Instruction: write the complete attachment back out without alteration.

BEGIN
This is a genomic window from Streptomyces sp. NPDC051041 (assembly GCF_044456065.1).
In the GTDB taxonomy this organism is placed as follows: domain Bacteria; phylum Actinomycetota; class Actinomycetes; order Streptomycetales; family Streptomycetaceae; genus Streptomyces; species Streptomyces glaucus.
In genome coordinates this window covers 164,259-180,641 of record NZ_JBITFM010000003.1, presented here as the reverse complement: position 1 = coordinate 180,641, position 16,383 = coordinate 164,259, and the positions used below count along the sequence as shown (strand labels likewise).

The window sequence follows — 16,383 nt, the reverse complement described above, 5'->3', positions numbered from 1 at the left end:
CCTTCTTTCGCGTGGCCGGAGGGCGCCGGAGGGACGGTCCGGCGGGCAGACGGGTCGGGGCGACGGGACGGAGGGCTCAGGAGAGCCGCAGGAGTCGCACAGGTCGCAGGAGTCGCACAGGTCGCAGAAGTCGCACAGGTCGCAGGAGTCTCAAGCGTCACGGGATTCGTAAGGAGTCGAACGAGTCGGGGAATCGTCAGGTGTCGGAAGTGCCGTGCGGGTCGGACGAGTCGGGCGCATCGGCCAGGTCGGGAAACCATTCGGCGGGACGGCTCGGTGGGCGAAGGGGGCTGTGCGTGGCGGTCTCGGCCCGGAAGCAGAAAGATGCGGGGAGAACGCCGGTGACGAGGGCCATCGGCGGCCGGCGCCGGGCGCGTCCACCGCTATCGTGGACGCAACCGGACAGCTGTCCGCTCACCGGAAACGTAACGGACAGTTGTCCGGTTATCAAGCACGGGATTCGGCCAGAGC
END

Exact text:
This is a genomic window from Streptomyces sp. NPDC051041 (assembly GCF_044456065.1).
In the GTDB taxonomy this organism is placed as follows: domain Bacteria; phylum Actinomycetota; class Actinomycetes; order Streptomycetales; family Streptomycetaceae; genus Streptomyces; species Streptomyces glaucus.
In genome coordinates this window covers 164,259-180,641 of record NZ_JBITFM010000003.1, presented here as the reverse complement: position 1 = coordinate 180,641, position 16,383 = coordinate 164,259, and the positions used below count along the sequence as shown (strand labels likewise).

The window sequence follows — 16,383 nt, the reverse complement described above, 5'->3', positions numbered from 1 at the left end:
CCTTCTTTCGCGTGGCCGGAGGGCGCCGGAGGGACGGTCCGGCGGGCAGACGGGTCGGGGCGACGGGACGGAGGGCTCAGGAGAGCCGCAGGAGTCGCACAGGTCGCAGGAGTCGCACAGGTCGCAGAAGTCGCACAGGTCGCAGGAGTCTCAAGCGTCACGGGATTCGTAAGGAGTCGAACGAGTCGGGGAATCGTCAGGTGTCGGAAGTGCCGTGCGGGTCGGACGAGTCGGGCGCATCGGCCAGGTCGGGAAACCATTCGGCGGGACGGCTCGGTGGGCGAAGGGGGCTGTGCGTGGCGGTCTCGGCCCGGAAGCAGAAAGATGCGGGGAGAACGCCGGTGACGAGGGCCATCGGCGGCCGGCGCCGGGCGCGTCCACCGCTATCGTGGACGCAACCGGACAGCTGTCCGCTCACCGGAAACGTAACGGACAGTTGTCCGGTTATCAAGCACGGGATTCGGCCAGAGC